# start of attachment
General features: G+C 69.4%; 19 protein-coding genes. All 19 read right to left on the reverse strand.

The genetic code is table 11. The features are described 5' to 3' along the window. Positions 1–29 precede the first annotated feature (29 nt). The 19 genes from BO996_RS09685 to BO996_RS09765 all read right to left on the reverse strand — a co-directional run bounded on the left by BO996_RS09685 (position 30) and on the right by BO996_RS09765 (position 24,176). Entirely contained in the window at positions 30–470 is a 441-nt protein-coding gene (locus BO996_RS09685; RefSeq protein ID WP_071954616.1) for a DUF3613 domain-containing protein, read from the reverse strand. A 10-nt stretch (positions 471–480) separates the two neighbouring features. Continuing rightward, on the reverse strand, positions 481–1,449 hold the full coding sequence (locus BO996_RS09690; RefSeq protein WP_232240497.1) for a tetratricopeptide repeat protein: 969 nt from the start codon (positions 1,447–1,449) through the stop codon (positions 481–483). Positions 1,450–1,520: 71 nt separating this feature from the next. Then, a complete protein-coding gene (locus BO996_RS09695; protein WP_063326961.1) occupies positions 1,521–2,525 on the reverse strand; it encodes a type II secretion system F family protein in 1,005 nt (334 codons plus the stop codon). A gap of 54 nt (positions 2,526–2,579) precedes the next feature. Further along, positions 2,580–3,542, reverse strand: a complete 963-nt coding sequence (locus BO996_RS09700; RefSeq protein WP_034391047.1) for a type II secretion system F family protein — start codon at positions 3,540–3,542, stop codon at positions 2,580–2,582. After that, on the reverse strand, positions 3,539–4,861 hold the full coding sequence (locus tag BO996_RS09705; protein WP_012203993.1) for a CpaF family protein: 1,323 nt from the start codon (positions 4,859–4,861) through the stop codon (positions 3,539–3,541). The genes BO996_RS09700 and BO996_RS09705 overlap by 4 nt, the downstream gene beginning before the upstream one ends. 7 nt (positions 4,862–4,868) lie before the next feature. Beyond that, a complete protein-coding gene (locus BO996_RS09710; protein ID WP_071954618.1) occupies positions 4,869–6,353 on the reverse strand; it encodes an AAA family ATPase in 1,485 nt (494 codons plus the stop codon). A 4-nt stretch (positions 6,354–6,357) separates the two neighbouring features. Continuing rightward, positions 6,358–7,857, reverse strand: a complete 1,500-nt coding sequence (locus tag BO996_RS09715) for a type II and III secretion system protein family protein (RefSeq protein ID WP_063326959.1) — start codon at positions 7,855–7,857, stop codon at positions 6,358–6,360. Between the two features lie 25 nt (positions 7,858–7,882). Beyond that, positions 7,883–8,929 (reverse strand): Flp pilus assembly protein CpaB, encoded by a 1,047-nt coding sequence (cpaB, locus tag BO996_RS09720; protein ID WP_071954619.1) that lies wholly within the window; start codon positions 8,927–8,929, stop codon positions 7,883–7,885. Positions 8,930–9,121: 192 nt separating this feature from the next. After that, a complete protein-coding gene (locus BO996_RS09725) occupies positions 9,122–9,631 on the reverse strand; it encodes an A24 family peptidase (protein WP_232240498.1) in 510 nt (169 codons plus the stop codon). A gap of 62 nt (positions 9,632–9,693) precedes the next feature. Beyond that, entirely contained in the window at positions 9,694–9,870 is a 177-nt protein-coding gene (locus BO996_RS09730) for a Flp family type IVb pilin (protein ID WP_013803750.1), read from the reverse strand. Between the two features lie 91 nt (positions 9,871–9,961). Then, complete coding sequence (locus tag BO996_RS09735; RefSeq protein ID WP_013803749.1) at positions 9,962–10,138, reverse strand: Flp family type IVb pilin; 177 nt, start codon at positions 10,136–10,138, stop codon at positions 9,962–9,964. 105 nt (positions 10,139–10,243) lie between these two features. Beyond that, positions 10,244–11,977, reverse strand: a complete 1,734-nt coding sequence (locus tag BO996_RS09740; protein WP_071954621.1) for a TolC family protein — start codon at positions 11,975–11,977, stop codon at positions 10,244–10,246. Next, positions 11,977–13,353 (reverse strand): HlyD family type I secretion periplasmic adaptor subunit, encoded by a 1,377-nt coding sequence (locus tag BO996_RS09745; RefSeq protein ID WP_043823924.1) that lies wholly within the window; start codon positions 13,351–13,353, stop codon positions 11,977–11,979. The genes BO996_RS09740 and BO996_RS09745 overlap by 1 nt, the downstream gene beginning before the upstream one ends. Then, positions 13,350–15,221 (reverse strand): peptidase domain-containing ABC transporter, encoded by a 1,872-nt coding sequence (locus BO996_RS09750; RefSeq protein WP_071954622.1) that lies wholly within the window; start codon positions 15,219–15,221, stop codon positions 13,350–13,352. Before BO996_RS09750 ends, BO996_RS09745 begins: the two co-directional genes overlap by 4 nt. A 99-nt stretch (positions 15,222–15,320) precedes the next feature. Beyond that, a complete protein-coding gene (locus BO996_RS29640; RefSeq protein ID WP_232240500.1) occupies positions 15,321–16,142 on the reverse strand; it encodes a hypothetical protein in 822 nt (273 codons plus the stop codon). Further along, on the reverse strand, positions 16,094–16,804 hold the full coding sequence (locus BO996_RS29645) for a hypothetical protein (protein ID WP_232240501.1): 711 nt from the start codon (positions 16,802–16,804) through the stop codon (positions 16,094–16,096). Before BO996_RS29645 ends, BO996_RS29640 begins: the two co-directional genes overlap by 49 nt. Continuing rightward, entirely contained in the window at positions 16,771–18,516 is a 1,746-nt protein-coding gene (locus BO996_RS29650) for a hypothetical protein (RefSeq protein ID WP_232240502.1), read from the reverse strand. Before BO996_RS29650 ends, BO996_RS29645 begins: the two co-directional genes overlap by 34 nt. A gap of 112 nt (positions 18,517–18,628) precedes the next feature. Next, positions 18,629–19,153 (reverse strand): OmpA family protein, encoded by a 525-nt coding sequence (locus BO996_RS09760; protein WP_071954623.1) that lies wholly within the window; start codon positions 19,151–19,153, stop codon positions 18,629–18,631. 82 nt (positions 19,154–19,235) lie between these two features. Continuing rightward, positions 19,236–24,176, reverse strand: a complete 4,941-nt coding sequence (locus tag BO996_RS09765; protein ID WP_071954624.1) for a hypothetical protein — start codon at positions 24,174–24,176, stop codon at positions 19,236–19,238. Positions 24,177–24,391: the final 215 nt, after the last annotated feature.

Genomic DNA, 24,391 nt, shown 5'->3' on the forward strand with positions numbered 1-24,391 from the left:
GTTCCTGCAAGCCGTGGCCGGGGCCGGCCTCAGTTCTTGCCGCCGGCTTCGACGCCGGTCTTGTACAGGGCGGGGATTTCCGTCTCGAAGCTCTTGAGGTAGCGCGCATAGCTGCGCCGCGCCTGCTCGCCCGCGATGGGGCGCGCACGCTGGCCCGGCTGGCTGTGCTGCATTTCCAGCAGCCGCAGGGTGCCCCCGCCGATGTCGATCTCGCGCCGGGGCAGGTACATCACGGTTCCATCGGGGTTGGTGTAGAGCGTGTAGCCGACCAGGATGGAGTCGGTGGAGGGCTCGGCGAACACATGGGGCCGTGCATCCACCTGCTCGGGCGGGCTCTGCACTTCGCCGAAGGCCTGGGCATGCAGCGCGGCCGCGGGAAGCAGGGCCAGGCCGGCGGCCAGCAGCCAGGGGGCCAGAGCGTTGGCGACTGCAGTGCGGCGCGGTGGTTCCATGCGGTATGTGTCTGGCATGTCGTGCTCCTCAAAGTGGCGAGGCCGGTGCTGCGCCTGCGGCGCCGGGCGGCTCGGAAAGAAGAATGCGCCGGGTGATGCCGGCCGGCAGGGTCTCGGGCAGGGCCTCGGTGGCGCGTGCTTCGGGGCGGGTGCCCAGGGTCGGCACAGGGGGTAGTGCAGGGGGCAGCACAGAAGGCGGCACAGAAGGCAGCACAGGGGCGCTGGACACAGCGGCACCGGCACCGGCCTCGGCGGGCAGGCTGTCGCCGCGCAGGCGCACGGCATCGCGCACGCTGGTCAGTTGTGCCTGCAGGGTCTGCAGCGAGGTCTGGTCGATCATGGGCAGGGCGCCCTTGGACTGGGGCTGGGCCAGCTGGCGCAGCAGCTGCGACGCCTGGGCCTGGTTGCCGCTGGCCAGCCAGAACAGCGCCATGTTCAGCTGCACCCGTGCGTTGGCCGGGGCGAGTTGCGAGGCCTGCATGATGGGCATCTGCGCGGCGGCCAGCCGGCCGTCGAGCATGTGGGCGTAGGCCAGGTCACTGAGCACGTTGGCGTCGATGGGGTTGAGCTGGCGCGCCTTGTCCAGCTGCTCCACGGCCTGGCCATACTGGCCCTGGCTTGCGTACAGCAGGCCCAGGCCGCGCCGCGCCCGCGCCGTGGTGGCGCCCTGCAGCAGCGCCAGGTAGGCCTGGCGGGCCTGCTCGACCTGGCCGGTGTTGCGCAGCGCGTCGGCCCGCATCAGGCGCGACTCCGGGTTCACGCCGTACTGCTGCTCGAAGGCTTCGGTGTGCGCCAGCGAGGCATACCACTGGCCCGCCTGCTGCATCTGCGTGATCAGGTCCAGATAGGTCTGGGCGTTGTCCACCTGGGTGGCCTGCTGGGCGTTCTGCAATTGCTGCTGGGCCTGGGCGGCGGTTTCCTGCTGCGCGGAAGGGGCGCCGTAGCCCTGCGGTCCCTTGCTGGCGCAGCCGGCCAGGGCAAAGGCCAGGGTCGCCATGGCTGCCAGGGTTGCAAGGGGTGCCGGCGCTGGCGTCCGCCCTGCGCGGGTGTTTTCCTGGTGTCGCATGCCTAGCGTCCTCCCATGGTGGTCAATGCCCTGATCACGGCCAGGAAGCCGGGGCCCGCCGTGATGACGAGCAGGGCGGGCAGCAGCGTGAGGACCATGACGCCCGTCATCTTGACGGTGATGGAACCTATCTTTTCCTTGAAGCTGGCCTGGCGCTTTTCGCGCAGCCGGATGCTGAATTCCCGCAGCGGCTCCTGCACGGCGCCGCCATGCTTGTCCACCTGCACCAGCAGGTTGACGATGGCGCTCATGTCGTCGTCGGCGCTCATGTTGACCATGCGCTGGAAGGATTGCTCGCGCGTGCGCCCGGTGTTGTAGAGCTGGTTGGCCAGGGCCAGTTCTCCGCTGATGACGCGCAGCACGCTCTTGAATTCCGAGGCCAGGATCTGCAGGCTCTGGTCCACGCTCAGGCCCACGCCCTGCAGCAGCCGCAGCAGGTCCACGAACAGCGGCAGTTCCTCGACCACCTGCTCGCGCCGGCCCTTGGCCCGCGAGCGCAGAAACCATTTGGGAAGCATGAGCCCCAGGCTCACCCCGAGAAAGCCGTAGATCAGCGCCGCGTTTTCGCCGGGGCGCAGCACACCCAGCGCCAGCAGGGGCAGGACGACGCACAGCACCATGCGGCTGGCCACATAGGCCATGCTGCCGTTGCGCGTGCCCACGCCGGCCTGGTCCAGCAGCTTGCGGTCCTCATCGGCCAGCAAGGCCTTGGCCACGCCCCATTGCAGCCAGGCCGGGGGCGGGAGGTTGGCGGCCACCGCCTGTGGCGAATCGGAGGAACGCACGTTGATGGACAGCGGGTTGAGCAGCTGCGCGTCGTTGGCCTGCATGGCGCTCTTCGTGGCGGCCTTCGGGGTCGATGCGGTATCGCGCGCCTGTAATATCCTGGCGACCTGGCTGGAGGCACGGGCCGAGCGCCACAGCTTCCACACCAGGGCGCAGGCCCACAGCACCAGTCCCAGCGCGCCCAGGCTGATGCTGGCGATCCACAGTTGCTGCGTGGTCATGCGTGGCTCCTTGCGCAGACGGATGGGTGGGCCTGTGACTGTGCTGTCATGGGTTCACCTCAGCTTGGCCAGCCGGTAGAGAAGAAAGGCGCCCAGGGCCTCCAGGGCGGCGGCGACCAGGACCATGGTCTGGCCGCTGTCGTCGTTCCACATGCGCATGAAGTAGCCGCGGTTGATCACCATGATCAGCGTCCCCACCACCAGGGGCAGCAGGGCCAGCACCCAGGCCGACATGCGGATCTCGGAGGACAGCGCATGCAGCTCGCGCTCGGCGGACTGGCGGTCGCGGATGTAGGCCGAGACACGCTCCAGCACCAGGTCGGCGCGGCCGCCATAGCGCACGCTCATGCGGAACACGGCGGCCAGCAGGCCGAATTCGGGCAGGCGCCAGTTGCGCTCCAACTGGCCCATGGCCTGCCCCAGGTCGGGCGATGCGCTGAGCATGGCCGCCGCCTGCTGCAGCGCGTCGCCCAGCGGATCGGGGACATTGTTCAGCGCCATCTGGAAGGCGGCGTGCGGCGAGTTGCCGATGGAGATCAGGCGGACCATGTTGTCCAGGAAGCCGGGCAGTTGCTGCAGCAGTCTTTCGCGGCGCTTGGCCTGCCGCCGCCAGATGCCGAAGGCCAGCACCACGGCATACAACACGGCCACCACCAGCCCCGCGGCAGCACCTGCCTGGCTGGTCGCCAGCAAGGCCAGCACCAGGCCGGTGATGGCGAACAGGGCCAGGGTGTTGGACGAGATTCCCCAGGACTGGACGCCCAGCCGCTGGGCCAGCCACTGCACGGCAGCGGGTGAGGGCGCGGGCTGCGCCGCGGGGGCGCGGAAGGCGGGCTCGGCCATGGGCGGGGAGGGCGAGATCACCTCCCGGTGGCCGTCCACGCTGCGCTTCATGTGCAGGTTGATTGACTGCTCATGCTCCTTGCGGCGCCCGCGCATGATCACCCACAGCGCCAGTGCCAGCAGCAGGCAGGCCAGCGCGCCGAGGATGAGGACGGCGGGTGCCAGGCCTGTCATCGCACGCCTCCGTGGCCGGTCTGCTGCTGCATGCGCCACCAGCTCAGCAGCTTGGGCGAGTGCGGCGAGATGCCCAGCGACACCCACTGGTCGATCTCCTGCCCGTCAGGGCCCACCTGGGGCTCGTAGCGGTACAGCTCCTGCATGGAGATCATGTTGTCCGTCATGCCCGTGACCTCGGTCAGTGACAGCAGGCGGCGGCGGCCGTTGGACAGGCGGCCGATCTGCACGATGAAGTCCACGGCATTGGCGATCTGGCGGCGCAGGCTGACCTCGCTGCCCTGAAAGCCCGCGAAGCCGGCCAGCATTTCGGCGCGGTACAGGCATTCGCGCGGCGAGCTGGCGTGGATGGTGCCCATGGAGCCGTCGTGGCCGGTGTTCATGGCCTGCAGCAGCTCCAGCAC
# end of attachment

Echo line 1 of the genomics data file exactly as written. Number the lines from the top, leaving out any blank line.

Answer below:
General features: G+C 69.4%; 19 protein-coding genes. All 19 read right to left on the reverse strand.